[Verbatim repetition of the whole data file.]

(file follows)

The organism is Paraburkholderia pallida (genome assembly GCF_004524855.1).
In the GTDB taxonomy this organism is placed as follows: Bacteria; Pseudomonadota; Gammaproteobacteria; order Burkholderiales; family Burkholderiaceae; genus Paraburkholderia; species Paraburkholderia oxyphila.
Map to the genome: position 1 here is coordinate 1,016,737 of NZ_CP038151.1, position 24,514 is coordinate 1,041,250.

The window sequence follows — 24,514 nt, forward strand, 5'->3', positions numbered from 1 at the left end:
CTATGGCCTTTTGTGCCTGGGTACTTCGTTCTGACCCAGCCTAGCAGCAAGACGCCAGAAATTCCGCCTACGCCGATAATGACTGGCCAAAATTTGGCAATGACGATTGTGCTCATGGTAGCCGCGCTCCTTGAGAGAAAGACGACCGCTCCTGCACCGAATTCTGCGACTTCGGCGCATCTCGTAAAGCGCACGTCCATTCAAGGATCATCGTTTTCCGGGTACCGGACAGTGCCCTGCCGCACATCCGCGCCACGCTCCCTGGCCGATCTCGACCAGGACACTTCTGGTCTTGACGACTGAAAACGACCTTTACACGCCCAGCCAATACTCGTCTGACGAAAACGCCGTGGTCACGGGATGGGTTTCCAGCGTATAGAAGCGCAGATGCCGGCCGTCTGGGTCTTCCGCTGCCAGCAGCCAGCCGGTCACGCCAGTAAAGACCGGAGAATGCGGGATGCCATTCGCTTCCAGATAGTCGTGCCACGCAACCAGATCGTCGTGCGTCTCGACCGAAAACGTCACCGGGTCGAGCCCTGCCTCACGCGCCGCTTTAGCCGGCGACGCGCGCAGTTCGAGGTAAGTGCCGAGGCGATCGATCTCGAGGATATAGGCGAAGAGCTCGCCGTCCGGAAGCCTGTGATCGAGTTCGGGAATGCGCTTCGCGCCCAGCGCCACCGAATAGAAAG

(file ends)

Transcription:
The organism is Paraburkholderia pallida (genome assembly GCF_004524855.1).
In the GTDB taxonomy this organism is placed as follows: Bacteria; Pseudomonadota; Gammaproteobacteria; order Burkholderiales; family Burkholderiaceae; genus Paraburkholderia; species Paraburkholderia oxyphila.
Map to the genome: position 1 here is coordinate 1,016,737 of NZ_CP038151.1, position 24,514 is coordinate 1,041,250.

The window sequence follows — 24,514 nt, forward strand, 5'->3', positions numbered from 1 at the left end:
CTATGGCCTTTTGTGCCTGGGTACTTCGTTCTGACCCAGCCTAGCAGCAAGACGCCAGAAATTCCGCCTACGCCGATAATGACTGGCCAAAATTTGGCAATGACGATTGTGCTCATGGTAGCCGCGCTCCTTGAGAGAAAGACGACCGCTCCTGCACCGAATTCTGCGACTTCGGCGCATCTCGTAAAGCGCACGTCCATTCAAGGATCATCGTTTTCCGGGTACCGGACAGTGCCCTGCCGCACATCCGCGCCACGCTCCCTGGCCGATCTCGACCAGGACACTTCTGGTCTTGACGACTGAAAACGACCTTTACACGCCCAGCCAATACTCGTCTGACGAAAACGCCGTGGTCACGGGATGGGTTTCCAGCGTATAGAAGCGCAGATGCCGGCCGTCTGGGTCTTCCGCTGCCAGCAGCCAGCCGGTCACGCCAGTAAAGACCGGAGAATGCGGGATGCCATTCGCTTCCAGATAGTCGTGCCACGCAACCAGATCGTCGTGCGTCTCGACCGAAAACGTCACCGGGTCGAGCCCTGCCTCACGCGCCGCTTTAGCCGGCGACGCGCGCAGTTCGAGGTAAGTGCCGAGGCGATCGATCTCGAGGATATAGGCGAAGAGCTCGCCGTCCGGAAGCCTGTGATCGAGTTCGGGAATGCGCTTCGCGCCCAGCGCCACCGAATAGAAAG